Slurping snake soup in Hong Kong
An often-repeated joke is that if Adam and Eve were Chinese, they would have eaten the snake instead of the apple. That rings especially true...
The New York Times
Se Wong Yee: 24 Percival St., Causeway Bay, Hong Kong.
An often-repeated joke is that if Adam and Eve were Chinese, they would have eaten the snake instead of the apple. That rings especially true in Hong Kong.
Snake soup is one of the most common variations with the locals, who remain steadfastly traditional about their food, despite the rapid changes in the city around them.
Hong Kong residents prefer their snake soup, said to increase blood circulation and cure aches, as nourishment during winter.
Among the best places to go on Hong Kong Island is Se Wong Yee, nestled in vibrant Causeway Bay.
This crammed, no-frills establishment is dedicated to packing them in and kicking them out. Every social stratum in Hong Kong comes here, from families to old aunties eating together to teenagers ignoring one another while they text.
The waiters, in light-brown uniforms, can help you with English-language menus before the food is brought out by men in white shirts and thick rubber boots, which should give an idea of what the kitchen floor is like.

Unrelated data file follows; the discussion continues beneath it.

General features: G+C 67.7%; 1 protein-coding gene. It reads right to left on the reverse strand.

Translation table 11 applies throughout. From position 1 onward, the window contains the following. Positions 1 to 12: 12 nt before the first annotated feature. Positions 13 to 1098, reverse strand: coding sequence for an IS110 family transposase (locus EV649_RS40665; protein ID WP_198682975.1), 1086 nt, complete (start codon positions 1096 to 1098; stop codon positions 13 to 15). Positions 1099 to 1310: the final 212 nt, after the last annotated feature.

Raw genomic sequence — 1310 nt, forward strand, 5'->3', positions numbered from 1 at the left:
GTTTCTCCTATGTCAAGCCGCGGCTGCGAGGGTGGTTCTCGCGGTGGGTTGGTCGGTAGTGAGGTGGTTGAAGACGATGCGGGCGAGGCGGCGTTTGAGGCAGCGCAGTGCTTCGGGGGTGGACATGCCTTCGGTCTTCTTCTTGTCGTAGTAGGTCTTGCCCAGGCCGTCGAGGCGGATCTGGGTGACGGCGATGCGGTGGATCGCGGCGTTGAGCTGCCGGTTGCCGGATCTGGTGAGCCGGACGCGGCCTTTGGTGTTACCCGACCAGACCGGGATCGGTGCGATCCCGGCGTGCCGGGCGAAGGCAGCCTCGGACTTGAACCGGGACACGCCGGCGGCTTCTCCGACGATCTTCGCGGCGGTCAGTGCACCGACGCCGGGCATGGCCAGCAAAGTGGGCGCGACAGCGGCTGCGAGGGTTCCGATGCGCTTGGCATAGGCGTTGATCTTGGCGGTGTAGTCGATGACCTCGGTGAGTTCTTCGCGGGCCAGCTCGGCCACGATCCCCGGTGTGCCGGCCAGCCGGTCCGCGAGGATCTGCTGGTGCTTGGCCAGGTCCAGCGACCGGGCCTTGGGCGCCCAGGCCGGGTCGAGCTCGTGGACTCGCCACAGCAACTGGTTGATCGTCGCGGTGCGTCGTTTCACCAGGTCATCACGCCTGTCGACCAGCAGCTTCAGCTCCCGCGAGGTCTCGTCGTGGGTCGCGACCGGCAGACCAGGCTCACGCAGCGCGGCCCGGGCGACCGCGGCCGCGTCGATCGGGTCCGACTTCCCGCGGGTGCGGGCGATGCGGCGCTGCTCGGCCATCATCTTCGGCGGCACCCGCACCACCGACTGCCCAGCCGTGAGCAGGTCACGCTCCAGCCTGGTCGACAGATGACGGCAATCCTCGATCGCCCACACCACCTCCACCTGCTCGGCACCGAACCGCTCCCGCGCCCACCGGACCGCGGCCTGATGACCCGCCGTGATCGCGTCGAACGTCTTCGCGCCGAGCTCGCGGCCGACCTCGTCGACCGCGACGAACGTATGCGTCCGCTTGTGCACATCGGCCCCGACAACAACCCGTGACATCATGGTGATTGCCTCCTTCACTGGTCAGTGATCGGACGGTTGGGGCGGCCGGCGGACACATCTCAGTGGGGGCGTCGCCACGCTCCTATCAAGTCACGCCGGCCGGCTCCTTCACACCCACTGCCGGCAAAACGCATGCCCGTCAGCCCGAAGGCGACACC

The snake soup costs $52 in Hong Kong money (about $6.60 U.S.) but most order the slightly costlier combo set, which comes with rice, vegetables and duck liver sausage.
What does the soup taste like?
Sweeter than you might expect, because of the addition of chrysanthemum leaves and spices.
The thick broth also has chicken in it, so you might struggle to single out the snake, which has been boiled and has had the bones removed.
Feel free to slurp as much as you like; it's not rude in this kind of restaurant. Enough spoonfuls of the soup and you'll see why it's revered. Fussier eaters won't feel deprived, as there are plenty of snake-free local staples on the menu, from roast duck to chicken feet in broth.
As alluring as it is to turn the tables on a feared reptile, the appeal is the simplicity and tradition of eating honest local food.
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